Jackie Robinson
By: Brian Berger | Categories: HiLo Heroes

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In the summer of 1949, two years after his segregation-smashing debut for the Brooklyn Dodgers, JACKIE ROBINSON (1919–72), would make another landmark appearance, this one before the House Un-American Activities Committee. Nobody was suggesting that Robinson himself was a Red but that past April, of the ten Communist Party USA leaders indicted on federal sedition charges, two were black: Benjamin J. Davis Jr. and Henry Winston. That spring also found Paul Robeson pilloried for his assertion that Negroes wouldn’t fight a war against Russia. Though misconstrued, Robeson was unapologetic — that Russia didn’t oppress blacks was his main point — and gladly performed in Moscow that June. For the headline-seeking Republican-led HUAC, the scandal meant hearings on Negro loyalty, with former Army Lieutenant Jackie Robinson their star witness — if he agreed to appear. Though hesitant, on July 18, Robinson flew to Washington, read a 23-paragraph statement distancing himself from Robeson while decrying America’s ongoing legacy of discrimination and departed to rousing applause. That night at Ebbets Field, Robinson led Brooklyn to a 3-0 victory over the Cubs. Afterwards, Robeson knowingly refused to criticize Robinson and in 1952, tragically, he accepted the Stalin Peace Prize. Robinson’s subsequent life as a liberal Republican Civil Rights activist had its own sorrows: a feud with Malcolm X, disgust with Barry Goldwater and later Richard Nixon, his country’s intransigent racism. Still, Robinson learned much and in 1972, now blinded by diabetes and inspired by Jesse Jackson, he told sportswriter Roger Kahn: “I would never criticize Paul Robeson today.”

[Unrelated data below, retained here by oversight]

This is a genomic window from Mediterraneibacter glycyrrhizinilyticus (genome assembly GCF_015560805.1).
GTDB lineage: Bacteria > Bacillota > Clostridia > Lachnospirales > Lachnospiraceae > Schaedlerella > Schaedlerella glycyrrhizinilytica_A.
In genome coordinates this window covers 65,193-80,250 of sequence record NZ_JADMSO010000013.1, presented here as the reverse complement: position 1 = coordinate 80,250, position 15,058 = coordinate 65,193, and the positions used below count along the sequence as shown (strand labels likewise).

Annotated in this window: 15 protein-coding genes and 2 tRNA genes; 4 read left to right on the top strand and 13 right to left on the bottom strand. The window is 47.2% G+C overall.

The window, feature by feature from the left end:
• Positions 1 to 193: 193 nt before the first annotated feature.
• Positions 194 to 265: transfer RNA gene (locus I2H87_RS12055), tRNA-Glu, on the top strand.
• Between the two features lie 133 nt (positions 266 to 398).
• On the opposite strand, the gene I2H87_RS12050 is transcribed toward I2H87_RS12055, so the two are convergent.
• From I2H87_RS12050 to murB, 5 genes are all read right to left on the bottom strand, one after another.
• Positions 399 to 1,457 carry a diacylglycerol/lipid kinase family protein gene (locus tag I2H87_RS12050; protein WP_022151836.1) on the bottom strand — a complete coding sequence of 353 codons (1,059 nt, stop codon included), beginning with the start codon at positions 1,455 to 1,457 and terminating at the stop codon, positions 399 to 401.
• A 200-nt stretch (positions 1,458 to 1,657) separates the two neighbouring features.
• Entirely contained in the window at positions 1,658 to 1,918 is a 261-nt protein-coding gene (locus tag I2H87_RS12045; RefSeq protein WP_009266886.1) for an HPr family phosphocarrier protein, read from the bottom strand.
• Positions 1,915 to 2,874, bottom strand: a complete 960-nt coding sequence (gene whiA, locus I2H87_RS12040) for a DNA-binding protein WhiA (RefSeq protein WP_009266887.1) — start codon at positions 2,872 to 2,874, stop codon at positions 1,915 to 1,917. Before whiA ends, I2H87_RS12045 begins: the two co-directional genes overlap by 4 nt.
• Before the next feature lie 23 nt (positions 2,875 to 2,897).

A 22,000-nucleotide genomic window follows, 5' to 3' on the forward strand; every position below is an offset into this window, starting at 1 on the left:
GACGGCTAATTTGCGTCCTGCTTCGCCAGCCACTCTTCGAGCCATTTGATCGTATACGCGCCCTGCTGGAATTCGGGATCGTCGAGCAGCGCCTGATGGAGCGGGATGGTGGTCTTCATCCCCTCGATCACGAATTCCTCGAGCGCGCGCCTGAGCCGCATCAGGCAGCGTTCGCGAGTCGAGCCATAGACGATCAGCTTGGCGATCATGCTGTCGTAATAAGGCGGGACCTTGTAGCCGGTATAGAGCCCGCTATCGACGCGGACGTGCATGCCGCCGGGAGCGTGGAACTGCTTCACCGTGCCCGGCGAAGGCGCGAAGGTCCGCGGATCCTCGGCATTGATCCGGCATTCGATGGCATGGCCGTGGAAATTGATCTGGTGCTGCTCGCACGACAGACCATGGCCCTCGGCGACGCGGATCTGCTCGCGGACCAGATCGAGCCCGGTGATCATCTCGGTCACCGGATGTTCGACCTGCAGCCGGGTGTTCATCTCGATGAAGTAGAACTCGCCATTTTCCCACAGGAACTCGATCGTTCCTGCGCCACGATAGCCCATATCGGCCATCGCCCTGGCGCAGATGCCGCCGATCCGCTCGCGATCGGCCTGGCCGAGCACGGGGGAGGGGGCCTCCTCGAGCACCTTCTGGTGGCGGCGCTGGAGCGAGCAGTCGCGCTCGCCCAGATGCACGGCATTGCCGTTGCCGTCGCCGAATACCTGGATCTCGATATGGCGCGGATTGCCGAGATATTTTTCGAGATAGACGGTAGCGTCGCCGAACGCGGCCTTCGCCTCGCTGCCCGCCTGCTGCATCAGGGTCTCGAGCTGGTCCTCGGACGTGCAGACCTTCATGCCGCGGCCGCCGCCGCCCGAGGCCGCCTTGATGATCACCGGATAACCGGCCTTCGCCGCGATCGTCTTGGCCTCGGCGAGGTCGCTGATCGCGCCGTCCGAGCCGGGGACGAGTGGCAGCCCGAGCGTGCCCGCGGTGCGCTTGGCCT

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On his or her birthday, HiLobrow irregularly pays tribute to one of our high-, low-, no-, or hilobrow heroes. Also born this date: John Lydon, Carol Channing, Grant Morrison, Alan Lomax, Derek Jarman, Norman Mailer, Freya Stark.

READ MORE about members of the New Gods Generation (1914-23).

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Brian Berger is a historian, journalist and poet. He was coeditor, with Marshall Berman, of New York Calling: From Blackout to Bloomberg.